Freshman class is largest in school history

<p>The freshman class gathered at the beginning of the semester for the annual fall welcome. (Josh Kelven/TommieMedia)</p>
The freshman class gathered at the beginning of the semester for the annual fall welcome. (Josh Kelven/TommieMedia)

As of the 10th day of classes, 1,352 freshmen are now enrolled at St. Thomas. The class of 2013 is the largest class the university has ever seen.

“We took a close look at what we had available in terms of space and what size of class we can enroll and still keep the quality of the experience as high as we can,” said Marla Friederichs, associate vice president for admissions and financial aid.

The class size exceeded the expectations of the Office of Admissions, which had aimed for a class size of around 1,325. Last year’s freshman class was made up of 1,322 students.

“We came up with the number 1,325 based on the fact that we just graduated our first large class of over 1,300 students,” Friederichs said. “So we had some space. We were fortunate enough to have even more students accept than what we predicted.”

The freshman class 10th-day statistics, which came out Tuesday, show the new class is unique in other ways as well.

The balance between female and male students is tipped heavily in favor of males. Male students make up more than 56 percent of the class while female students make up only 43 percent.

“It’s been really difficult across the country to keep men in college,” Friederichs said. “So we actually have gone against the national trend in having more men in this class than women.”

The Office of Admissions has stepped up its recruitment of male students by sending additional postcards or making extra phone calls, according to Friederichs. She also said that although being a male prospective student would not automatically equal a more generous financial aid package, gender is one of about 200 factors that the admissions staff takes into account.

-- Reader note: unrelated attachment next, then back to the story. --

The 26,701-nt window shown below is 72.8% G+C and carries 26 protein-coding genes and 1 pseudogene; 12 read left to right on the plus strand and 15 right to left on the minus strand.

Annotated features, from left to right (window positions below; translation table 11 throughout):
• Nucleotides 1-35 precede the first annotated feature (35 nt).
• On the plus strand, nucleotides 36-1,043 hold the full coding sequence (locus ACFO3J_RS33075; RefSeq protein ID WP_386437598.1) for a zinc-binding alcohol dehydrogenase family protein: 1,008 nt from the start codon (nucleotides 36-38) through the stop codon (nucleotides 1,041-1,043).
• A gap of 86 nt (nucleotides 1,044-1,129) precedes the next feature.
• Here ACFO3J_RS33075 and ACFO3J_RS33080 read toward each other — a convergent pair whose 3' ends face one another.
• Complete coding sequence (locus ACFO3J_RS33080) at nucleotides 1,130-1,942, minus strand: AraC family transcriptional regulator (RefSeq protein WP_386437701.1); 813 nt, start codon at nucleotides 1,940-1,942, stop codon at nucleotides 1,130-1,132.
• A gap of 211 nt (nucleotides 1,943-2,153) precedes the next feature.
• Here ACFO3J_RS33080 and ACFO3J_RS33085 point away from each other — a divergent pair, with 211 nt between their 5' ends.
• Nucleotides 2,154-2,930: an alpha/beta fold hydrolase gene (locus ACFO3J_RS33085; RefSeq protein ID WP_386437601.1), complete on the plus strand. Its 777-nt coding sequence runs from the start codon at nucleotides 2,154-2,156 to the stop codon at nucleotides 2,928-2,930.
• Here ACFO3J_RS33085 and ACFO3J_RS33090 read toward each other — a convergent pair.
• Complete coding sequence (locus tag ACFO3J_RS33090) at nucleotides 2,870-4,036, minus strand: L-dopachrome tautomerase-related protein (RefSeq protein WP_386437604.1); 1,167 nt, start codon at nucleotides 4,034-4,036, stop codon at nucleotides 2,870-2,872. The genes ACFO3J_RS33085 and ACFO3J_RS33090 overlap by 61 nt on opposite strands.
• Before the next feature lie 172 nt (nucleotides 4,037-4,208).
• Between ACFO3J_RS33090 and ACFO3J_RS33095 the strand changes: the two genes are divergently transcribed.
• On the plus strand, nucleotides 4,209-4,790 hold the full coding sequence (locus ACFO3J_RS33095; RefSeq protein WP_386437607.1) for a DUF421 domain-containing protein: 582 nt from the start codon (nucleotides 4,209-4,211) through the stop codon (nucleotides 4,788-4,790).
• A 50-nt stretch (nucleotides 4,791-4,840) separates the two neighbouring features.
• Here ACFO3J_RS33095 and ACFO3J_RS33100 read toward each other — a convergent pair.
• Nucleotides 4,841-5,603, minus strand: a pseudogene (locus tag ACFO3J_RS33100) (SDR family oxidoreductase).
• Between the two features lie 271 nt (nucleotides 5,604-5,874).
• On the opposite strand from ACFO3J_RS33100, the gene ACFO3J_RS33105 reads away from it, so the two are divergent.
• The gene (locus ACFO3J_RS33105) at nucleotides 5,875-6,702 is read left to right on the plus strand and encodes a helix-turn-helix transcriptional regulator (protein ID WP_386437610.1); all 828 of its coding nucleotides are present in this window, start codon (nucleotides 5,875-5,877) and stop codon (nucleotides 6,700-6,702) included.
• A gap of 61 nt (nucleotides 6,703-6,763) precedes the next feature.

“When we award financial aid, we look at a combination of factors,” Friederichs said. “Do we need more students from far away or more close to home? Do we need higher academic achievers, do we need more alum kids, do we need more business majors? All of these things add in when shaping the class for the future.”

More out-of-state students, students of color

This freshman class also has a higher percentage of students of color than past classes. In last year’s freshman class, 12 percent of the students were students of color. This year, the percentage is more than 14 percent.

There are also more out-of-state students and the class comes from a wider range of high schools. Last year’s freshman class came from 378 different high schools and 27 states. This year, the freshman class is from 411 different high schools, 31 states and nine other countries.

“We continue to try and cast the net as widely as we possibly can to expose our students to all different kinds of experiences and all different kinds of people,” Friederichs said.

The number of transfer students is down from 288 last year to 285 this year. The number of international students has decreased as well. Last year, there were 16 freshmen and eight transfer students from other countries. This year there are 15 freshmen international students, but only two transfer international students.

Although average class rank, average GPA and the number of high school valedictorians for this new class are slightly lower than last year’s class, this year’s freshman class boasts a higher average ACT score. Last year’s average ACT score was 25.12 while this year’s average score is 25.44.

“We’re really pleased with this class,” Friederichs said, “how involved they’ve been in the first couple of weeks, going to activities and everything. We’ve gotten a lot of positive feedback on the makeup of the class in general.”

Katie Broadwell can be reached at